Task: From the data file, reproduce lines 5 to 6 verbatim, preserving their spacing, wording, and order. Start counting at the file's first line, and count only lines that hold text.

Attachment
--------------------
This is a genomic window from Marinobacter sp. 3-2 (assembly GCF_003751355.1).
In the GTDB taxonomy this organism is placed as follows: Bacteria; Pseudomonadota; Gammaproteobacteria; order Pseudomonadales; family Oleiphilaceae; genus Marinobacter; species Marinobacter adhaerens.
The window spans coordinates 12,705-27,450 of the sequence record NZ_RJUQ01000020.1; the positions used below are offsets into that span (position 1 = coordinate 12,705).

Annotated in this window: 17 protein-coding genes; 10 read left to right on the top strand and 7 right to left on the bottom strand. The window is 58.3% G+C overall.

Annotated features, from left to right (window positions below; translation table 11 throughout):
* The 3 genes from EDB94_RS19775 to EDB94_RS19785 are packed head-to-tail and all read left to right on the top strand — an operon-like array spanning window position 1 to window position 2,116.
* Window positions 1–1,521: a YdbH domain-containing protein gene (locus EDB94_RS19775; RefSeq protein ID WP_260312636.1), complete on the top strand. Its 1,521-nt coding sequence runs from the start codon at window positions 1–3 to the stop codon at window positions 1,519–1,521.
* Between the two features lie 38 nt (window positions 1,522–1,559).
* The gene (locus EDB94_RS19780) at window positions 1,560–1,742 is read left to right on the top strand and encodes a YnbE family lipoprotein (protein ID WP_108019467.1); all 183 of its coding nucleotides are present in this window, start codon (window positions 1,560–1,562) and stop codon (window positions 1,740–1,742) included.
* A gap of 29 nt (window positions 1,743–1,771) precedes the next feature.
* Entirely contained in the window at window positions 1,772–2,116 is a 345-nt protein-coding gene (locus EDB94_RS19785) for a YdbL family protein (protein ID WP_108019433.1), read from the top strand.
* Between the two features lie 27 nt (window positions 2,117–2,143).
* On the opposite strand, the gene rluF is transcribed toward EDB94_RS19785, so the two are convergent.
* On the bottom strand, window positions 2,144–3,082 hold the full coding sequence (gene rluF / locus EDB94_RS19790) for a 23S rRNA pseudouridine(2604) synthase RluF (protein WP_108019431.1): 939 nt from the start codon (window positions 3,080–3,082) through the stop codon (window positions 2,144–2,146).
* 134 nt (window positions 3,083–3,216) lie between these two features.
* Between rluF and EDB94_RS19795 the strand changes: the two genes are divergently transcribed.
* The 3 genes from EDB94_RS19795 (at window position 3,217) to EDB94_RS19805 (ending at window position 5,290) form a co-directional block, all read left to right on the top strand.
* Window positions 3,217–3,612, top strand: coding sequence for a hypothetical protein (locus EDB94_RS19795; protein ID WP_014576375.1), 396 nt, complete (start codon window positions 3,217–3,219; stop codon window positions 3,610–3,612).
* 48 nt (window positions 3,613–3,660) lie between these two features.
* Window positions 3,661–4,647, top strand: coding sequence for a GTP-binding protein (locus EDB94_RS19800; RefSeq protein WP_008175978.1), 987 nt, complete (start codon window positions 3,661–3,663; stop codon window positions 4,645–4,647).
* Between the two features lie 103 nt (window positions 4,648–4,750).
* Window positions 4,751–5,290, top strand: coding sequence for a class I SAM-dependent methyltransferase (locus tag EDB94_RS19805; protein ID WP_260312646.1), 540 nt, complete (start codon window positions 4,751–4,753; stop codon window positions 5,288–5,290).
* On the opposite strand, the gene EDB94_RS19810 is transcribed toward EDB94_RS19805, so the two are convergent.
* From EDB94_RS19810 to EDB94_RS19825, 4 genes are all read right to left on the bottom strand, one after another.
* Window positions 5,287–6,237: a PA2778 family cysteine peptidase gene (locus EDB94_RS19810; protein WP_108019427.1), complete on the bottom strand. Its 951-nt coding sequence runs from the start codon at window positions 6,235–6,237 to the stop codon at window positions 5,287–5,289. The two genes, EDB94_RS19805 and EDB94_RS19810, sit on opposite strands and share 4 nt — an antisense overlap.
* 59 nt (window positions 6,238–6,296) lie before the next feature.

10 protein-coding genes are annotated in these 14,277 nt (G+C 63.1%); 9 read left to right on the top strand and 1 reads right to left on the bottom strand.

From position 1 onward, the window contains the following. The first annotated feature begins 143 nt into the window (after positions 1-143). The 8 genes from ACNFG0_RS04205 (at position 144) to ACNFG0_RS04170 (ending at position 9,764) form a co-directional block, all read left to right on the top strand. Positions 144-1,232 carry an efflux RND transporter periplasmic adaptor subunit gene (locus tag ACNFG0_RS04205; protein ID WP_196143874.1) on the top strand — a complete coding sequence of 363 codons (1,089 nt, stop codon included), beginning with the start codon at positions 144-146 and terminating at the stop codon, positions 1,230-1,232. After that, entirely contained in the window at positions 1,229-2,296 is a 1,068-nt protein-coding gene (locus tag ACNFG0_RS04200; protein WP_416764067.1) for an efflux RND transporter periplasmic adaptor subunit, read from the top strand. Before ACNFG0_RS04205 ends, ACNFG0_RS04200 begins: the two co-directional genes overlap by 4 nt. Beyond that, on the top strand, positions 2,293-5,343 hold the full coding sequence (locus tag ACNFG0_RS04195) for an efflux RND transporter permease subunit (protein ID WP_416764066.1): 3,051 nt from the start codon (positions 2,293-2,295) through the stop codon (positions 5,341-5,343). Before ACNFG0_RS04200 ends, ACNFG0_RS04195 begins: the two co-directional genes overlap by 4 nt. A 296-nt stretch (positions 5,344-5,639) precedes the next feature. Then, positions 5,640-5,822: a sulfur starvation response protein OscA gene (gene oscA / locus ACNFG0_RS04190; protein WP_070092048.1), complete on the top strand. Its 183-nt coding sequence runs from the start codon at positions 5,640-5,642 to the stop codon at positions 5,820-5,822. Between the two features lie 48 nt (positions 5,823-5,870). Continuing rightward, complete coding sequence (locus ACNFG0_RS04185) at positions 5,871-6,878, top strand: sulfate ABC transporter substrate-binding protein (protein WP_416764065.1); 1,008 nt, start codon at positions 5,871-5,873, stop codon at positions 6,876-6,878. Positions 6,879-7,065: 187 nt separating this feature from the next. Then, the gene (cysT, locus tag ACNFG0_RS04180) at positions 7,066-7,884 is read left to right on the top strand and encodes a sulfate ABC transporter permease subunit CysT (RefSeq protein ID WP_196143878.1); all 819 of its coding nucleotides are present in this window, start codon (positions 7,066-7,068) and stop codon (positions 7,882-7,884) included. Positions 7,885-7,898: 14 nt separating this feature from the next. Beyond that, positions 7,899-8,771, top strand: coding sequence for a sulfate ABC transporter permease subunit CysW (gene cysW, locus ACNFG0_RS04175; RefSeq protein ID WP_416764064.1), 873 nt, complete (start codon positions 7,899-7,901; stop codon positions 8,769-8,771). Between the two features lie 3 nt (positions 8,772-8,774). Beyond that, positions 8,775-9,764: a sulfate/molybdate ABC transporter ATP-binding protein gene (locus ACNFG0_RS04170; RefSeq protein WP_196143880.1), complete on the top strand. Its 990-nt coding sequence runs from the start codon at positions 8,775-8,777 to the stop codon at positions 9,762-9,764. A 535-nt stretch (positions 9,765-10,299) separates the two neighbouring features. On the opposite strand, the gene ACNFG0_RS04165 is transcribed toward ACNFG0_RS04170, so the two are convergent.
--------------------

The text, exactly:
Annotated features, from left to right (window positions below; translation table 11 throughout):
* The 3 genes from EDB94_RS19775 to EDB94_RS19785 are packed head-to-tail and all read left to right on the top strand — an operon-like array spanning window position 1 to window position 2,116.